• Users Online: 299
  • Print this page
  • Email this page


 
 
Table of Contents
LETTER TO EDITOR
Year : 2019  |  Volume : 16  |  Issue : 3  |  Page : 265

Continuing efforts to target all stakeholders to enhance the prevalence of breastfeeding


1 Vice-Principal Curriculum, Member of the Medical Education Unit and Institute Research Council, Department of Community Medicine, Shri Sathya Sai Medical College and Research Institute, Sri Balaji Vidyapeeth – Deemed to be University, Ammapettai, Nellikuppam, Chengalpattu, Tamil Nadu, India
2 Department of Community Medicine, Shri Sathya Sai Medical College and Research Institute, Sri Balaji Vidyapeeth – Deemed to be University, Ammapettai, Nellikuppam, Chengalpattu, Tamil Nadu, India

Date of Submission11-Jun-2019
Date of Acceptance28-Aug-2019
Date of Web Publication25-Sep-2019

Correspondence Address:
Saurabh RamBihariLal Shrivastava
Associate Professor, Department of Community Medicine, Shri Sathya Sai Medical College and Research Institute, Sri Balaji Vidyapeeth (SBV) – Deemed to be University, Tiruporur - Guduvancherry Main Road, Ammapettai, Nellikuppam, Chengalpattu, Tamil Nadu - 603108
India
Login to access the Email id

Source of Support: None, Conflict of Interest: None


DOI: 10.4103/MJBL.MJBL_41_19

Get Permissions


How to cite this article:
Shrivastava SR, Shrivastava PS. Continuing efforts to target all stakeholders to enhance the prevalence of breastfeeding. Med J Babylon 2019;16:265

How to cite this URL:
Shrivastava SR, Shrivastava PS. Continuing efforts to target all stakeholders to enhance the prevalence of breastfeeding. Med J Babylon [serial online] 2019 [cited 2019 Dec 7];16:265. Available from: http://www.medjbabylon.org/text.asp?2019/16/3/265/267789



Dear Editor,

Breastfeeding has been linked with both short-term and long-term merits pertaining to the health, financial, and environmental attributes of the children, women, and the community.[1] In fact, it has been anticipated that more than 0.8 million under-five children lives can be saved by just ensuring that all children in the age group of 0–23 months are exclusively breastfed.[2] The available evidence depicts that the value of breastfeeding is much acknowledged in the low- and middle-income nations, but the doubts still prevail in developed nations, as reflected by shorter duration of breastfeeding.[2] Despite that <40% of children <6 months of age are exclusively breastfed.[2]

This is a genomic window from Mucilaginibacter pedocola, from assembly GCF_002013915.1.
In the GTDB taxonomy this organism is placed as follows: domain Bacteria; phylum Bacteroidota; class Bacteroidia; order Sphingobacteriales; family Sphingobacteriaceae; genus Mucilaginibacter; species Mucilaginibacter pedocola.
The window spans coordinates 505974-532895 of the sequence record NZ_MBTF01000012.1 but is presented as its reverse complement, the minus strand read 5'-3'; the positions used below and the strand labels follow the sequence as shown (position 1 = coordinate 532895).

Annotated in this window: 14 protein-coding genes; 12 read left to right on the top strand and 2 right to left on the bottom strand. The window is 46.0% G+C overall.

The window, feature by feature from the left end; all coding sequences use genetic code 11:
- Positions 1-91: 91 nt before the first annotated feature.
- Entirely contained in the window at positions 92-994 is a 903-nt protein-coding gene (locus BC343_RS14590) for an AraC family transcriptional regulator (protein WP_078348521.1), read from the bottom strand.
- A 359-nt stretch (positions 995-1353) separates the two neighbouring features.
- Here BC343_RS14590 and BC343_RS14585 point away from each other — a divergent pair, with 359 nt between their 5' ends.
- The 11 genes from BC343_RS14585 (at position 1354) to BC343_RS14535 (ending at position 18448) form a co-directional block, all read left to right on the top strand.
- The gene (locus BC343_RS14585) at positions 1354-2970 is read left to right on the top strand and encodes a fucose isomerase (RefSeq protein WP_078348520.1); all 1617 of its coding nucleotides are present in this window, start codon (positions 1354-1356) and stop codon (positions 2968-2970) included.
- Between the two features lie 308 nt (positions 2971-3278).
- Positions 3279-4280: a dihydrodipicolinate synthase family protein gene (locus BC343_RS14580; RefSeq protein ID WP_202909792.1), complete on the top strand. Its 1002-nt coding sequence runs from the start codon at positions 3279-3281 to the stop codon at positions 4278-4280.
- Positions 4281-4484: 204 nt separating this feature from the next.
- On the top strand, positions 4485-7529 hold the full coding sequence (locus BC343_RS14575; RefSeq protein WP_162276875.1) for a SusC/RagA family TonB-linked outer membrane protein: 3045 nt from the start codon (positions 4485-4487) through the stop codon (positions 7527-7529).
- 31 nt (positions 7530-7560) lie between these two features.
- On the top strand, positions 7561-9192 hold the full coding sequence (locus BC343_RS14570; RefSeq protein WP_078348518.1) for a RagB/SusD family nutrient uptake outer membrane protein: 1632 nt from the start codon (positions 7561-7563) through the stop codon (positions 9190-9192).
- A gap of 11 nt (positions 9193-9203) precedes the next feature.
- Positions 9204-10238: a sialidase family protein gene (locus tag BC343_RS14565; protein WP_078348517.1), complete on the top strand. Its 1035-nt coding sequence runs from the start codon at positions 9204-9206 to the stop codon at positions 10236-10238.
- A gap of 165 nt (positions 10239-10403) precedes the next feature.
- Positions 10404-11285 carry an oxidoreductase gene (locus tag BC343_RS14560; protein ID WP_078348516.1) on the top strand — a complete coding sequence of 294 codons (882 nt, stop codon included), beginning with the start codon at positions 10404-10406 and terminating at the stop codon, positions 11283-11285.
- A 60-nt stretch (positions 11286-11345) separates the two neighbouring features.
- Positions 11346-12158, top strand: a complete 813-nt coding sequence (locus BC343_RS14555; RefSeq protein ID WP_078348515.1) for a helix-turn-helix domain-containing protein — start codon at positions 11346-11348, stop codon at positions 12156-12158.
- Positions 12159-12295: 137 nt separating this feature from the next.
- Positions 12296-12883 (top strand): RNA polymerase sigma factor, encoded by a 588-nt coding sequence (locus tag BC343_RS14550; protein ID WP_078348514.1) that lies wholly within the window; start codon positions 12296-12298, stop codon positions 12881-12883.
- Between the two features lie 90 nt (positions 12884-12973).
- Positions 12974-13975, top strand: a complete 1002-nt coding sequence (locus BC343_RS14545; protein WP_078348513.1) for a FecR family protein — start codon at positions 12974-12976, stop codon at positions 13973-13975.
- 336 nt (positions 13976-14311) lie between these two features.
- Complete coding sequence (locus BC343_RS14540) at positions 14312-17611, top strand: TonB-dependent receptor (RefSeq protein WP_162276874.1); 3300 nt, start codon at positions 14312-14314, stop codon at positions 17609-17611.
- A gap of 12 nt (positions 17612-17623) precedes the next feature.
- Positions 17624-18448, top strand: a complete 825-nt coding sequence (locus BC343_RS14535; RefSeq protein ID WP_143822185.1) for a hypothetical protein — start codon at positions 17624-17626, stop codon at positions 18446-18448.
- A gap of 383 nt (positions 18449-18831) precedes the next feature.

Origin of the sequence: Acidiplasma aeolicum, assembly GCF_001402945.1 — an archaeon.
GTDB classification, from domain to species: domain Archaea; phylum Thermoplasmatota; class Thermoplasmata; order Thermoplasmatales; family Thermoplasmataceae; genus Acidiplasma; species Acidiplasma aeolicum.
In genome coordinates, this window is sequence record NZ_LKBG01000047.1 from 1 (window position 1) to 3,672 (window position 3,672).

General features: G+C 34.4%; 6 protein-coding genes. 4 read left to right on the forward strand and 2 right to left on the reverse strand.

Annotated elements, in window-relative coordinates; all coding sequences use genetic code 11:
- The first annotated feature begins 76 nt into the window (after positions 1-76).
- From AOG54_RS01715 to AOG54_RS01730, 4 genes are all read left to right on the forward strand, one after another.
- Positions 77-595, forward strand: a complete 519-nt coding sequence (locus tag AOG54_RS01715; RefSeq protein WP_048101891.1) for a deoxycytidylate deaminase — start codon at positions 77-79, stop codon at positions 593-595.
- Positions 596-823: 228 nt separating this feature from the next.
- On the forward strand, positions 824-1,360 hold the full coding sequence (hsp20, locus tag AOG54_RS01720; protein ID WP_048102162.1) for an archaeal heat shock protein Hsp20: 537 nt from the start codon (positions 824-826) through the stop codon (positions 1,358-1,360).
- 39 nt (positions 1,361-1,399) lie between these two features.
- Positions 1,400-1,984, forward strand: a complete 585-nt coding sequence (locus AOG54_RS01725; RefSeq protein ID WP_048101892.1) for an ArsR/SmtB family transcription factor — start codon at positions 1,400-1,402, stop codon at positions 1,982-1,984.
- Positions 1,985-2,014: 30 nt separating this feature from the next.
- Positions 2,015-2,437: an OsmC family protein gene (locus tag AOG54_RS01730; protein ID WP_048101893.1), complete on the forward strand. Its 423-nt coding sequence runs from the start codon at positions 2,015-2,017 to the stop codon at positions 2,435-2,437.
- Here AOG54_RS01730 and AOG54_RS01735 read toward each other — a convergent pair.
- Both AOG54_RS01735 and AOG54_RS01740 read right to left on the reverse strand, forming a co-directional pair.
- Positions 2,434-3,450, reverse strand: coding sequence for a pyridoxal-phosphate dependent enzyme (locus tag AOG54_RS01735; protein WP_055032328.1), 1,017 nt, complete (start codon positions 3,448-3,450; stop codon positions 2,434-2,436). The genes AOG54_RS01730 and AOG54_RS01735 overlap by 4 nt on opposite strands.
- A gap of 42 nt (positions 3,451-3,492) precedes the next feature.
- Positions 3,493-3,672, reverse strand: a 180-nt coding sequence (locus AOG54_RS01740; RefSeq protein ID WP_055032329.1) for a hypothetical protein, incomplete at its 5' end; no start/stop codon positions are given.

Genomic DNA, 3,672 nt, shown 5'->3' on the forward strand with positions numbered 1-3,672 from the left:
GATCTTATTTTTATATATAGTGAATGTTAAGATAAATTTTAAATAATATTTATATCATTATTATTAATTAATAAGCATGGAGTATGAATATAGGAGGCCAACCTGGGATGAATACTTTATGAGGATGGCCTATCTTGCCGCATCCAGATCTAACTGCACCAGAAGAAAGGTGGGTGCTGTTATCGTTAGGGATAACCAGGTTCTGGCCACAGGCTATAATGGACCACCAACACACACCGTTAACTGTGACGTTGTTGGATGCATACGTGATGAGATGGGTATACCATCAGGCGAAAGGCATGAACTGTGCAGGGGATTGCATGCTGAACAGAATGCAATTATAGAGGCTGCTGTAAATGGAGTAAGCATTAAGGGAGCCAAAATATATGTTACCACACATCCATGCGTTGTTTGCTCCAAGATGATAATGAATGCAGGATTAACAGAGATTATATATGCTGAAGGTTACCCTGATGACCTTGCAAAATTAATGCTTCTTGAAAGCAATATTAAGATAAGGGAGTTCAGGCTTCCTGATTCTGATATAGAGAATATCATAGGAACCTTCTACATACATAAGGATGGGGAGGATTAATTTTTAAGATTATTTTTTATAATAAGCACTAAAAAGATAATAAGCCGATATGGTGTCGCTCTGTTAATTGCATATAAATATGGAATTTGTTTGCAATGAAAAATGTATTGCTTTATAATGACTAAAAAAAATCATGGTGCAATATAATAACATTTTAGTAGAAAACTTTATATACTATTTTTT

It is worth noting that despite the numerous and well-confirmed merits, breastfeeding no longer continues to be a norm in most of the communities.[2] Further, a wide range of factors (viz. medical, sociocultural, psychological, discomfort, etc.,) have been identified, which together have played a significant role in not allowing women to initiate or even continue breastfeeding.[3] It is a definite cause of concern, as most of the women eventually turn to top feeding in the absence of a proper and adequate support.[1] In addition, the commercial angle of companies is also playing their part in reducing the rates of breastfeeding across different populations.[2]

The standard and universal recommendation is to advocate early initiation within the 1st h of the childbirth, continue the practice of exclusive breastfeeding for the initial 6 months of life of the child and to gradually introduce the nutritious food at 6 months and simultaneously continue breastfeeding till the child attains 2 years of age or even further.[2] To ensure that it happens, there is a definitive need to have supportive measures at different levels and should target different stakeholders.[1] We have to target legal sector for a supportive framework, policy-makers for the formulation of appropriate policies, favorable provisions to enable women join their job at the workplace, and even health-care services to encourage women to breastfeed.[3],[4]

At the same time, there is an immense need for a sustained commitment of policy-makers and health professionals, so that every woman should expect to breastfeed and also receives the support which she requires to do that.[1],[2] In fact, if appropriate measures are implemented, the prevalence of exclusive breastfeeding is bound to increase.[2],[3] Further, such a rise in the prevalence is bound to ameliorate the development of the child and reduce financial expenses (on top feeding) for individual families.[1],[2],[3]

In conclusion, there is an indispensable need to extend the political support and supplement the same with financial investment to protect, encourage, and foster breastfeeding.

Financial support and sponsorship

Nil.

Conflicts of interest

There are no conflicts of interest.



 
  References Top

1.
Shrivastava SR, Shrivastava PS, Ramasamy J. Promoting, protecting and supporting breastfeeding for ensuring sustainable development. Ann Trop Med Public Health 2017;10:525-6.  Back to cited text no. 1
  [Full text]  
2.
World Health Organization. Infant and Young Child Feeding – Fact Sheet. World Health Organization; 2018. Available from: https://www.who.int/en/news-room/fact-sheets/detail/infant-and-young-child-feeding. [Last accessed on 2019 Jun 11].  Back to cited text no. 2
    
3.
Shrivastava SR, Shrivastava PS, Ramasamy J. Exclusive breastfeeding and stakeholders: Only together we can make it work. Ann Trop Med Public Health 2016;9:127-9.  Back to cited text no. 3
  [Full text]  
4.
Mateus Solarte JC, Cabrera Arana GA. Factors associated with exclusive breastfeeding practice in a cohort of women from Cali, Colombia. Colomb Med (Cali) 2019;50:22-9.  Back to cited text no. 4
    




 

Top
 
  Search
 
    Similar in PUBMED
   Search Pubmed for
   Search in Google Scholar for
    Access Statistics
    Email Alert *
    Add to My List *
* Registration required (free)  

 
  In this article
References

 Article Access Statistics
    Viewed120    
    Printed11    
    Emailed0    
    PDF Downloaded24    
    Comments [Add]    

Recommend this journal